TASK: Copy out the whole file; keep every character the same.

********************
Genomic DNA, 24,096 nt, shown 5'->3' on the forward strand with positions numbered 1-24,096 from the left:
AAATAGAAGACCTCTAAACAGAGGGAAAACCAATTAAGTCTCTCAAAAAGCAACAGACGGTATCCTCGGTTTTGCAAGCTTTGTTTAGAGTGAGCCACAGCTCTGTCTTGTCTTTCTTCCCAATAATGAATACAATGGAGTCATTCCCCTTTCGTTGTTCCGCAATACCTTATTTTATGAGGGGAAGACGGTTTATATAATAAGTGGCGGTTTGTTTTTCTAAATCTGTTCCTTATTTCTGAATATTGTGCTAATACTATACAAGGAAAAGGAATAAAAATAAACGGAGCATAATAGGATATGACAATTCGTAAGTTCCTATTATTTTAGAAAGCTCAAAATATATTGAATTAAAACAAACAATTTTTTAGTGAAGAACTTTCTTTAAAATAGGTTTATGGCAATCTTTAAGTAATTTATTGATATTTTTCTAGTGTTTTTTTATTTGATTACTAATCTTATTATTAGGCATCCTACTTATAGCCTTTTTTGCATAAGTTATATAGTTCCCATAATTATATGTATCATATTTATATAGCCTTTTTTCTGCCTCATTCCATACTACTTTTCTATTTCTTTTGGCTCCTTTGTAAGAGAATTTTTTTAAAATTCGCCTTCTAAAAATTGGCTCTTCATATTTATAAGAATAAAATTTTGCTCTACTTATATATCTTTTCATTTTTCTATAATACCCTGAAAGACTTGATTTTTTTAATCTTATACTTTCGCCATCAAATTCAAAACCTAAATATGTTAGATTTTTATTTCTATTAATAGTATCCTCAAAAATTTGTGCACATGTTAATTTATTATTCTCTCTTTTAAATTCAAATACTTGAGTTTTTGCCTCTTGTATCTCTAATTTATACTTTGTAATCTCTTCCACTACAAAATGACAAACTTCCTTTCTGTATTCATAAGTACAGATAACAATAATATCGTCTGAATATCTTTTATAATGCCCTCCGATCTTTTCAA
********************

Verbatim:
Genomic DNA, 24,096 nt, shown 5'->3' on the forward strand with positions numbered 1-24,096 from the left:
AAATAGAAGACCTCTAAACAGAGGGAAAACCAATTAAGTCTCTCAAAAAGCAACAGACGGTATCCTCGGTTTTGCAAGCTTTGTTTAGAGTGAGCCACAGCTCTGTCTTGTCTTTCTTCCCAATAATGAATACAATGGAGTCATTCCCCTTTCGTTGTTCCGCAATACCTTATTTTATGAGGGGAAGACGGTTTATATAATAAGTGGCGGTTTGTTTTTCTAAATCTGTTCCTTATTTCTGAATATTGTGCTAATACTATACAAGGAAAAGGAATAAAAATAAACGGAGCATAATAGGATATGACAATTCGTAAGTTCCTATTATTTTAGAAAGCTCAAAATATATTGAATTAAAACAAACAATTTTTTAGTGAAGAACTTTCTTTAAAATAGGTTTATGGCAATCTTTAAGTAATTTATTGATATTTTTCTAGTGTTTTTTTATTTGATTACTAATCTTATTATTAGGCATCCTACTTATAGCCTTTTTTGCATAAGTTATATAGTTCCCATAATTATATGTATCATATTTATATAGCCTTTTTTCTGCCTCATTCCATACTACTTTTCTATTTCTTTTGGCTCCTTTGTAAGAGAATTTTTTTAAAATTCGCCTTCTAAAAATTGGCTCTTCATATTTATAAGAATAAAATTTTGCTCTACTTATATATCTTTTCATTTTTCTATAATACCCTGAAAGACTTGATTTTTTTAATCTTATACTTTCGCCATCAAATTCAAAACCTAAATATGTTAGATTTTTATTTCTATTAATAGTATCCTCAAAAATTTGTGCACATGTTAATTTATTATTCTCTCTTTTAAATTCAAATACTTGAGTTTTTGCCTCTTGTATCTCTAATTTATACTTTGTAATCTCTTCCACTACAAAATGACAAACTTCCTTTCTGTATTCATAAGTACAGATAACAATAATATCGTCTGAATATCTTTTATAATGCCCTCCGATCTTTTCAA